“The Great Commission is not an option to be considered; it is a command to be obeyed.”

James Hudson Taylor

Then the eleven disciples went to Galilee, to the mountain where Jesus had told them to go.  When they saw him, they worshiped him; but some doubted.  Then Jesus came to them and said, “All authority in heaven and on earth has been given to me.  Therefore go and make disciples of all nations, baptizing them in the name of the Father and of the Son and of the Holy Spirit, and teaching them to obey everything I have commanded you. And surely I am with you always, to the very end of the age.”  Matthew 28:16-20

This is a passage known as The Great Commission.  It captures some of the last words Jesus shared with his disciples.

I’m not a theologian, but I interpret part of this to mean we are supposed to share Christ and His love at home and abroad.

When people hear that my family is involved in short-term missions in Guatemala, they sometimes ask why we need to go so far away to serve others.  They point to the incredible need in the United States, and they don’t understand why in the world anyone needs to travel so far away and “waste” so much money to serve people elsewhere.  Some also point to the perceived inefficiency and ineffectiveness of overseas short-term missions.  (I’ll try to address that in a future post.)

I can’t be everywhere at the same time, and I definitely won’t have an opportunity to serve and make disciples in all nations; however, I can do for one or for a few what I want to do for everyone.  And if every Christian develops this mindset, we can actually reach all nations.  Our family makes a point of serving in our local community (this is one of the reasons we started H.O.P.E.), but we also try to intentionally invest outside of our local community and around the world.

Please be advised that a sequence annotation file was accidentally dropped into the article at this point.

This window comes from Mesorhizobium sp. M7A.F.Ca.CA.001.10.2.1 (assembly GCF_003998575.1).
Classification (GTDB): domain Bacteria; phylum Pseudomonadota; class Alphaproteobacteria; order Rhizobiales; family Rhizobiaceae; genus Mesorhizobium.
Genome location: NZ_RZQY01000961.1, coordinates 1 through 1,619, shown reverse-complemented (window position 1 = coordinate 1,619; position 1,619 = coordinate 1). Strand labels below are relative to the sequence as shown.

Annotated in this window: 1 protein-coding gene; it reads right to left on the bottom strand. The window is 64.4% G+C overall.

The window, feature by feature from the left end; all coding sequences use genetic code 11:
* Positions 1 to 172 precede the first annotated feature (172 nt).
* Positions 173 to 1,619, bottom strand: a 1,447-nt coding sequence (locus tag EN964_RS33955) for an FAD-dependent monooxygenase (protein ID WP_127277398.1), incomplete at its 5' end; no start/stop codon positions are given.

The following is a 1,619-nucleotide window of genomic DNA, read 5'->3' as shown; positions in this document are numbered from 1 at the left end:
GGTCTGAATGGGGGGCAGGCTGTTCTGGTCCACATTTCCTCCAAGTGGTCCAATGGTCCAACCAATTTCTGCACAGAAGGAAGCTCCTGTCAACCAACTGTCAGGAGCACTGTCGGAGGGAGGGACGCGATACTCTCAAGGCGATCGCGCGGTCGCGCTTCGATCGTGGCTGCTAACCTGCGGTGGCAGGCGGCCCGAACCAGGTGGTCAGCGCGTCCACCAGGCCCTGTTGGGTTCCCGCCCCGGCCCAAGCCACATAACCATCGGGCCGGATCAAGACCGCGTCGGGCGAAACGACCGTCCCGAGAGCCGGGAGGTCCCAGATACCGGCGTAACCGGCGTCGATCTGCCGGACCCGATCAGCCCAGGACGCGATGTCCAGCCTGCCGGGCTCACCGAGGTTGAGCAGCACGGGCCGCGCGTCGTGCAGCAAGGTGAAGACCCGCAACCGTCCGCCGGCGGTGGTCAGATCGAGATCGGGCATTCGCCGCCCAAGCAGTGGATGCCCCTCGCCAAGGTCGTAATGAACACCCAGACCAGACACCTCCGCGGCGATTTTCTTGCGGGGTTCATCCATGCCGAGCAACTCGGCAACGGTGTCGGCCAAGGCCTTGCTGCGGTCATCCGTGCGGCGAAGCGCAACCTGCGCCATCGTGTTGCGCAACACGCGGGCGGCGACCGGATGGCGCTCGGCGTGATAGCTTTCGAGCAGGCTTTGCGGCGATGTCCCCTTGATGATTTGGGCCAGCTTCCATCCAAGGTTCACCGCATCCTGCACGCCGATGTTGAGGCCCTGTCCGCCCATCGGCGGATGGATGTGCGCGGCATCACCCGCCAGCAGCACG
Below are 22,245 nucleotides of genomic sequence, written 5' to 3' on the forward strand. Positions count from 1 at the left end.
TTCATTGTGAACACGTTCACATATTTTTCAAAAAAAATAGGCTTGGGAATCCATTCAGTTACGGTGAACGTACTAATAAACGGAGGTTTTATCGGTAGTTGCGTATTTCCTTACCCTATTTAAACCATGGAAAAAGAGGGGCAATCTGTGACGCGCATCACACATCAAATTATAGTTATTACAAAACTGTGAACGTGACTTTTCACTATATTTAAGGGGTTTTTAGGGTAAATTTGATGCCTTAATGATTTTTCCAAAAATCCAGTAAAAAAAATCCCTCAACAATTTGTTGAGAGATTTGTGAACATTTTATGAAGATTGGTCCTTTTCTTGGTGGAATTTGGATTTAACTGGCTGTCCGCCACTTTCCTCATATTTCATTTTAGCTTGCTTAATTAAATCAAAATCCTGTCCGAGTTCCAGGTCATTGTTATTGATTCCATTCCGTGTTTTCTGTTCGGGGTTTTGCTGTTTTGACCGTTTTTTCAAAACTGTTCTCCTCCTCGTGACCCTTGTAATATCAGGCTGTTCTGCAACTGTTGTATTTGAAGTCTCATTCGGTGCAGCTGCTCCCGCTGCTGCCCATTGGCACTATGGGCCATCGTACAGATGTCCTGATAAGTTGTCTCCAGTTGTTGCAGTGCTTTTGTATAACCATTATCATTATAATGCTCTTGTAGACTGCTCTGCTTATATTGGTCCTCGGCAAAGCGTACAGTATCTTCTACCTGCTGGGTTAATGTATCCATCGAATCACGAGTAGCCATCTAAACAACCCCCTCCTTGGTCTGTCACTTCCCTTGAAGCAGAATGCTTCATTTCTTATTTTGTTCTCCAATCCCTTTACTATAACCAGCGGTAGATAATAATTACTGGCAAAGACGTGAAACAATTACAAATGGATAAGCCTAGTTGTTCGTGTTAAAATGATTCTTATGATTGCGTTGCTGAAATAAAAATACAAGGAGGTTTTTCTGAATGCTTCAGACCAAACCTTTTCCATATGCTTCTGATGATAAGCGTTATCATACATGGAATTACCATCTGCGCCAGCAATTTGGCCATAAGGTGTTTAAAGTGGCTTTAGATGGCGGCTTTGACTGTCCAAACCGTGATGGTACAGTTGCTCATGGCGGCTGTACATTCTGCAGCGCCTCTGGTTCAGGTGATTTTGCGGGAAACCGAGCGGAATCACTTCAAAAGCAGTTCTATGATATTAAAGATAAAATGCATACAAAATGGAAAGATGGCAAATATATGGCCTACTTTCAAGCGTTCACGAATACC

Short-term missions provides the opportunity to live out part of the Great Commission.

If you and your family are looking for ways to make the Great Commission a greater reality in your lives, you might want to consider these ideas:

4 Ways to Make the Great Commission a Reality in Your Life

  1. SERVE – Serve in your local community.  You can serve at soup kitchens, shelters, food pantries, and nursing homes.  There are hundreds of ways to practically share the love of Christ right where you live.  Open your eyes.  Get involved.  Serve!
  2. GIVE – Give your financial resources to support others who are sharing Christ’s love.  Give to your local church first.  Then look for organizations or missionaries to bless with the overflow of your finances.  If you need help in figuring this out, you should check out organizations like Compassion International, CMF International, Lifeline Christian Mission, and Casas por Cristo.  In the wake of the recent catastrophe in Houston, you might want to check out IDES (International Disaster Emergency Service).  People don’t like to talk about money, but finances are one of the key ingredients for making life change possible at home and overseas.  Don’t underestimate that power of your gift to help others know the love of Christ.
  3. PRAY – Pray.  It seems simple, but prayer is essential to sharing Christ’s love around the world.  Pray for missionaries who are serving.  Pray for wisdom, for energy, for boldness, and for protection.  Pray for those being served.  Pray for God’s provision, for open hearts and minds, and for wholeness and healing.